A journalist says he is prepared to spend £15,000 defending himself in court against an application for an anti-social behaviour order.
Christopher Perry, 65, of Southfield Close, Wetwang, near Driffield, became the subject of an interim order after allegations he had become a public nuisance.
It is alleged the anti-social behaviour is largely centred around articles he published on his website. Aggrieved parties include former Driffield police inspector Richard Wood, the Rev Robert Amos, of Driffield Methodist Church and former Mayor of Driffield Steve Poessl.
The order – which bans him from behaviour that causes or is likely to cause harassment, alarm or distress – was extended until a trial in January by District Judge Fred Rutherford at Hull Magistrates Court yesterday.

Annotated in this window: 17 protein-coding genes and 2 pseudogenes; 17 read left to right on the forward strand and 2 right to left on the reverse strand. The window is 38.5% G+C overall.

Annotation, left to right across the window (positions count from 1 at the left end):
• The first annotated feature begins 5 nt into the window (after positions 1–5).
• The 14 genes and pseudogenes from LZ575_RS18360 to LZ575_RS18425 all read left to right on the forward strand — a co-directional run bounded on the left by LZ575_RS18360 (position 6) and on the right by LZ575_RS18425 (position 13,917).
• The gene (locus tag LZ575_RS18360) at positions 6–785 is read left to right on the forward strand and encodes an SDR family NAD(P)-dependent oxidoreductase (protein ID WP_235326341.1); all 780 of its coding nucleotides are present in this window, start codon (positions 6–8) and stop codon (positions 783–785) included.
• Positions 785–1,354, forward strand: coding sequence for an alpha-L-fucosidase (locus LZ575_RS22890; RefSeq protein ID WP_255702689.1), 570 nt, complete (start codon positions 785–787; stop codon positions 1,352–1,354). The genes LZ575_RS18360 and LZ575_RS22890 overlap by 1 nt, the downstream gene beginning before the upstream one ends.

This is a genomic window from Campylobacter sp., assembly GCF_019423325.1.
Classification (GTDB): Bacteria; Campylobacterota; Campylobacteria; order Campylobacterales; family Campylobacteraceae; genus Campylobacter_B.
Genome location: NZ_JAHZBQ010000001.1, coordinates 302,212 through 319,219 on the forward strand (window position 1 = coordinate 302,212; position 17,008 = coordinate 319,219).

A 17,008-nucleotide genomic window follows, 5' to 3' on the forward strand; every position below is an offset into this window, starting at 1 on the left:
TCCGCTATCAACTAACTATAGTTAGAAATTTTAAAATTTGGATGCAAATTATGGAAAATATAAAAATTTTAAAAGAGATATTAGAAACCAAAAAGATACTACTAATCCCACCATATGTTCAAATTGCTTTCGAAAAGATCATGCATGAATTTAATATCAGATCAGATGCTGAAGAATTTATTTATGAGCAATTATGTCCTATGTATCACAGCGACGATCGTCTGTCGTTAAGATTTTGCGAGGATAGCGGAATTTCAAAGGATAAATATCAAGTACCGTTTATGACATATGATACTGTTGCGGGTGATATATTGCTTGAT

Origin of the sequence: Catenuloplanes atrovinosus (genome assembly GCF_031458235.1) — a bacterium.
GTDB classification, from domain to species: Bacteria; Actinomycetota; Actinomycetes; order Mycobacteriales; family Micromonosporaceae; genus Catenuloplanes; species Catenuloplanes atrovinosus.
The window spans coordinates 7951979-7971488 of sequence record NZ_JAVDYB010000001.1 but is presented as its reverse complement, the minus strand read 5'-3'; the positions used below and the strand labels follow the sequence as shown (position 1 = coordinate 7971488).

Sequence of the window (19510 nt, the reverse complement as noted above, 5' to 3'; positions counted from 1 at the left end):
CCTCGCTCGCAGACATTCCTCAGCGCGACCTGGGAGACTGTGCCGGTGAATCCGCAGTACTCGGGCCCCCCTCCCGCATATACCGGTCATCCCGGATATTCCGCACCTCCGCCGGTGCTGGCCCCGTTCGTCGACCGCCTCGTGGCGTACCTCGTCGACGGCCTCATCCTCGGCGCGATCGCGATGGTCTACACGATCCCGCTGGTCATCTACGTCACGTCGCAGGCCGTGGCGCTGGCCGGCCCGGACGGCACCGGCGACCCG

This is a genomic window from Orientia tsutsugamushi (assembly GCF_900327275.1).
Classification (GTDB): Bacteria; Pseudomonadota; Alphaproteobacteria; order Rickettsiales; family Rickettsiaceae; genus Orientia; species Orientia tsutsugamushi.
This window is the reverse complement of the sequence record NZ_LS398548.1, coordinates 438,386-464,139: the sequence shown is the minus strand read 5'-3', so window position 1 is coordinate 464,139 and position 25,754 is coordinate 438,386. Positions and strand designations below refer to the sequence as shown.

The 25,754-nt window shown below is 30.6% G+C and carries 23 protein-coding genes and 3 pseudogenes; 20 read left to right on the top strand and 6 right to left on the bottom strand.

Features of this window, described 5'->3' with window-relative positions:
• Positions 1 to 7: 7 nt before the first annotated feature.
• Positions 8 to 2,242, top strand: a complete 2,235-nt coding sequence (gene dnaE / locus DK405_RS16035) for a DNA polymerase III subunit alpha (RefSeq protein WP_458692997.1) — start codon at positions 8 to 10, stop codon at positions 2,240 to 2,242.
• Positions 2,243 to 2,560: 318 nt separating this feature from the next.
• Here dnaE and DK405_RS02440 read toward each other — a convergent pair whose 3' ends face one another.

Outside the court Mr Perry, who moved to Wetwang in 2008 with his 93-year-old mother, said police got involved days after he published excerpts on his website from a document called The Thin Yellow Line, written by a traffic warden in Driffield. The website was taken down earlier this year.
Mr Perry, who is being supported by the National Union of Journalists, said: “I was doing the job any decent citizen would do, let alone a journalist.”
The order also states that Mr Perry must not make any direct or indirect approach to, or contact, whether verbally face-to-face, by gesture or intimation, by telephone, in writing, including any note, letter or card or by text message, email, or through any third party, with Mr and Mrs Wood, Mr Poessl and the Rev Amos, unless the contact is “wholly inadvertent”. Humberside Police said they were not in a position to comment on the case.